Why Hospitals Are Hesitant to Use Google Glass

In December, a surgeon at the University of California, San Francisco became the first in the country to receive approval from the Institutional Review Board to use Google Glass during surgery.

The technology allows Pierre Theodore, MD, to pre-load CT and X-ray images into the device, and then to see them during surgery in his peripheral vision, allowing him to compare the medical scan with the surgical site without taking his eyes off the patient.

By allowing surgeons to see these images and other patient information during a procedure, Google Glass can help reduce surgical errors, said Google Glass user and proponent Rafael Grossman, MD, a surgeon at Eastern Maine Medical Center in Bangor, in a recent TEDx talk.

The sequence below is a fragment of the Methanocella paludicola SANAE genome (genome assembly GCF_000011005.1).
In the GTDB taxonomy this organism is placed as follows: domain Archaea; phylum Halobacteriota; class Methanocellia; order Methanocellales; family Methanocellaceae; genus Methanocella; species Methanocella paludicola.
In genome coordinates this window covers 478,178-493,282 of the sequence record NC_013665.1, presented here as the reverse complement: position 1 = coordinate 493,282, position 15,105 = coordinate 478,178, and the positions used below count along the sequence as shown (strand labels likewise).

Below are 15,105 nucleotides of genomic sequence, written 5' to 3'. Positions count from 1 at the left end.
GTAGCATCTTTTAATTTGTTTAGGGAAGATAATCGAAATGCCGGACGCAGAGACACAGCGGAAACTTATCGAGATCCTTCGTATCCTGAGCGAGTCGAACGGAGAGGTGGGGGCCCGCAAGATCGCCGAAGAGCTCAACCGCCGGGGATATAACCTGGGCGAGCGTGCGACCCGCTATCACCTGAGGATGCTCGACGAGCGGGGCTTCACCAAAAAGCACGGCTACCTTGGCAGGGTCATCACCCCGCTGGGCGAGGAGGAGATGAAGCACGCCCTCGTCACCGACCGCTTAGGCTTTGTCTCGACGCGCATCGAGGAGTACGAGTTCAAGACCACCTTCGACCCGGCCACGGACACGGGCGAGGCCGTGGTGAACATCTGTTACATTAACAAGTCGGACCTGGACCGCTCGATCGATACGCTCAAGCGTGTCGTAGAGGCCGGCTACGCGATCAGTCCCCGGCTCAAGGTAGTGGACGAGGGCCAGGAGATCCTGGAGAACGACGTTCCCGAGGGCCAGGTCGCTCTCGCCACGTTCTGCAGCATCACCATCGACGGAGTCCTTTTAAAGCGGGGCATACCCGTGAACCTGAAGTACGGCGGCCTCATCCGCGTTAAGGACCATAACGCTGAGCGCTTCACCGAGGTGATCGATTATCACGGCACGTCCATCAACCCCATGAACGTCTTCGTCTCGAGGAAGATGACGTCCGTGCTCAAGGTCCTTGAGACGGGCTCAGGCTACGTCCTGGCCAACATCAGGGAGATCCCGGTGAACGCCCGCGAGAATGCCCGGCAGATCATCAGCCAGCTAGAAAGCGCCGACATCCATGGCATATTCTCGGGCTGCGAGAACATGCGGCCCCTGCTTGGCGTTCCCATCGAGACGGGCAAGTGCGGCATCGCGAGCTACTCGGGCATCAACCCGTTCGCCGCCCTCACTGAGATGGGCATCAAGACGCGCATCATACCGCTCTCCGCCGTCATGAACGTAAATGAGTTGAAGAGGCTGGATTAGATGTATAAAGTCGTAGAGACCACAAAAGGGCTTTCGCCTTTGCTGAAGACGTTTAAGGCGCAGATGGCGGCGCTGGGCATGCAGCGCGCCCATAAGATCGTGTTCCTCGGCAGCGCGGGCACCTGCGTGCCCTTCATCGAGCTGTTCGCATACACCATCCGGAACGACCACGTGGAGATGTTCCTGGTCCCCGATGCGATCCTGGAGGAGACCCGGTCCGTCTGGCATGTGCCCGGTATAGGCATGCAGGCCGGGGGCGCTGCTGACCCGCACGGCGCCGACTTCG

So why haven't more hospitals rushed to get Google Glass into their operating rooms?

"We are struggling with the limitations" of what is legally allowed under HIPAA, Rasu Shrestha, MD, vice president of medical information technology at Pittsburgh-based UPMC, told The Wall Street Journal. Currently, Google does not offer business associate agreements for Glass, meaning hospitals have to take additional steps to ensure HIPAA compliance when using the technology. When Christopher Kaeding, MD, an orthopedic surgeon at the Ohio State University Wexner Medical Center in Columbus, used Google Glass to live-stream an ACL surgery, he had to obtain the written consent of the patient prior to the procedure, something that would not be practical to do on a hospitalwide scale.

Although Google has made BAAs available for some of its offerings, including Gmail and its cloud platform, a Google spokesperson told the Journal not to anticipate the same for Google Glass. "It's a consumer device meant to work for a broad range of people in lots of different settings," the spokesperson said.

More Articles on Google Glass:

Google's Cloud is Now HIPAA-Friendly
How Google Glass Can Make Wrong-Side Surgery a True "Never Event"
UCSF First to Receive IRB Approval to Use Google Glass During Surgery

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